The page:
However, societies are vulnerable in times of crises and politicians also need to respect core societal values, such as democracy for instance. These values are of course specific to different cultures.

Soldiers from the Emergency Squadron to HV-02 support civil society with various missions at Gardermoen Airport in connection with the Korona outbreak.

"In Norway, the response to COVID-19 has been very much framed in terms of ‘dugnad’ or as a solidarity project. This builds on key societal values that bring people together. We also see the government trying to extend solidarity to the world by launching initiatives to help poor countries and the UN system."

However, there are also some measures challenging Norway's core values - and this provokes some reactions.

"The heated debate around the so-called "corona law" - which aims to give extended powers to the government - highlighted the sensitivity of stepping outside regular democratic procedures. Other controversial measures include the use of private data for mapping the spread of the disease, or the threat to send civil protection forces to force Norwegians staying at their holiday homes to come back to their main residence in order to protect the health services of small municipalities."

Here too it’s important for policy makers to strike the right balance.

Diplomacy: geopolitics, nationalism and global solidarity

Finally, diplomatic interests are also key in the response to COVID-19, and one more element policymakers have to take into consideration. The USA has, for instance, adopted a nationalist approach with ‘America first’, in line with the Trump diplomacy since 2016. China has used the crisis to display advantages of its own model; whilst Russia has been accused of launching a disinformation campaign to destabilize Western democracies.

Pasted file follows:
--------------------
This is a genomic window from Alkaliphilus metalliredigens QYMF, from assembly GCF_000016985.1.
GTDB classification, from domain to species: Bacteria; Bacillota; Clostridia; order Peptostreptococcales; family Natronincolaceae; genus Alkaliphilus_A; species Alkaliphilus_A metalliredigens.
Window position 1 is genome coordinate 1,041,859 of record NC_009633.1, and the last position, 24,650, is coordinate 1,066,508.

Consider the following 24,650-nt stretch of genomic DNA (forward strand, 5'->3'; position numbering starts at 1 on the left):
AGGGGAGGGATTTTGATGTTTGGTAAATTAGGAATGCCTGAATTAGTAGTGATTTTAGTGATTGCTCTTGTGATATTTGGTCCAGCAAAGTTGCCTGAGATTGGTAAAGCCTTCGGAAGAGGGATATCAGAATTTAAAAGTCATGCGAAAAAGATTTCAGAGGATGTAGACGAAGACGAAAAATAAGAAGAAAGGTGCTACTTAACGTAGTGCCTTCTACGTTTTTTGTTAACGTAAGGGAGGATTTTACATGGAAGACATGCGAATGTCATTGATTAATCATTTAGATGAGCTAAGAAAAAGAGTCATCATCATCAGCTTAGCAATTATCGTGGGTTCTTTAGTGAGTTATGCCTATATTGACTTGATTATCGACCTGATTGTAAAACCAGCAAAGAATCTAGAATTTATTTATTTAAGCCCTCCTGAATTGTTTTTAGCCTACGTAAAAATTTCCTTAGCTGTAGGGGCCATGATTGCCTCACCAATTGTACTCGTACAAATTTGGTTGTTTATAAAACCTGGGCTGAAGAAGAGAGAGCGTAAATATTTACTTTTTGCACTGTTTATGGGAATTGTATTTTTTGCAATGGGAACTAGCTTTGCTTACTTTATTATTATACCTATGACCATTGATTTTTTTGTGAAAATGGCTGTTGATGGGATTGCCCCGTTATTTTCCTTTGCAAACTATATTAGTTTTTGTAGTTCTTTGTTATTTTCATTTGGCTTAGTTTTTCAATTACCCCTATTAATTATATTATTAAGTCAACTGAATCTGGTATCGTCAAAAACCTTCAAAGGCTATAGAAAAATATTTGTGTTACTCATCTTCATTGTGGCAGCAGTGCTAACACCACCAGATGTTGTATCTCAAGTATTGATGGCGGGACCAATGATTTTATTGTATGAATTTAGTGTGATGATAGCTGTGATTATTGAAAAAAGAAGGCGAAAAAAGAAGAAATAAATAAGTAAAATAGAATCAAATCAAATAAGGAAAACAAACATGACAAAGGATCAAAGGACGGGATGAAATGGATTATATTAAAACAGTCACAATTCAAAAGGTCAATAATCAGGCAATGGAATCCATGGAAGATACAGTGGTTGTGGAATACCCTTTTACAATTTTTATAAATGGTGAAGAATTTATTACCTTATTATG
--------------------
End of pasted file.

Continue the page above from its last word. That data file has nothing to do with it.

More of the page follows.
Dr Tedros Adhanom Ghebreyesus, Director-General, World Health Organisation (WHO)

The World Health Organization, on the other hand, has been trying to foster a global response based on “solidarity, solidarity, solidarity” as reiterated over and over again by its Director-General Dr. Tedros.

"This approach is critical because viruses do not stop at borders, and only global cooperation will help to fight the pandemic in an efficient manner. However, the attempt to build a global response based on solidarity has largely failed thus far. Of course, rising nationalism explains a lot in this situation, but there are also core dilemmas that politicians are confronted with when setting up a response," says de Bengy Puyvallée.

For instance, closing borders, banning exports of protective equipment, or securing exclusive rights for a new vaccine or drug may be very attractive measures for politicians: they can show that their own citizens are prioritized. Nevertheless, these measures violate the rules for pandemic cooperation that countries themselves have committed to follow, and might make other countries' responses even more challenging.

"This is most concerning, particularly in light of the precarious situation of poor countries, many of which will be dependent on global solidarity to mitigate the effects of the pandemic," reflects de Bengy Puyvallée.

Difficult choices

"To conclude, science, sound public health practice and respect for human lives must inform the response to COVID-19, but we must also acknowledge that there are other key variables equally important to take into account. Striking the right balance is incredibly difficult in an epidemic response," says de Bengy Puyvallée

Read more in a recent blogpost called "The many faces of the COVID-19 epidemic response" by Antoine de Bengy Puyvallée.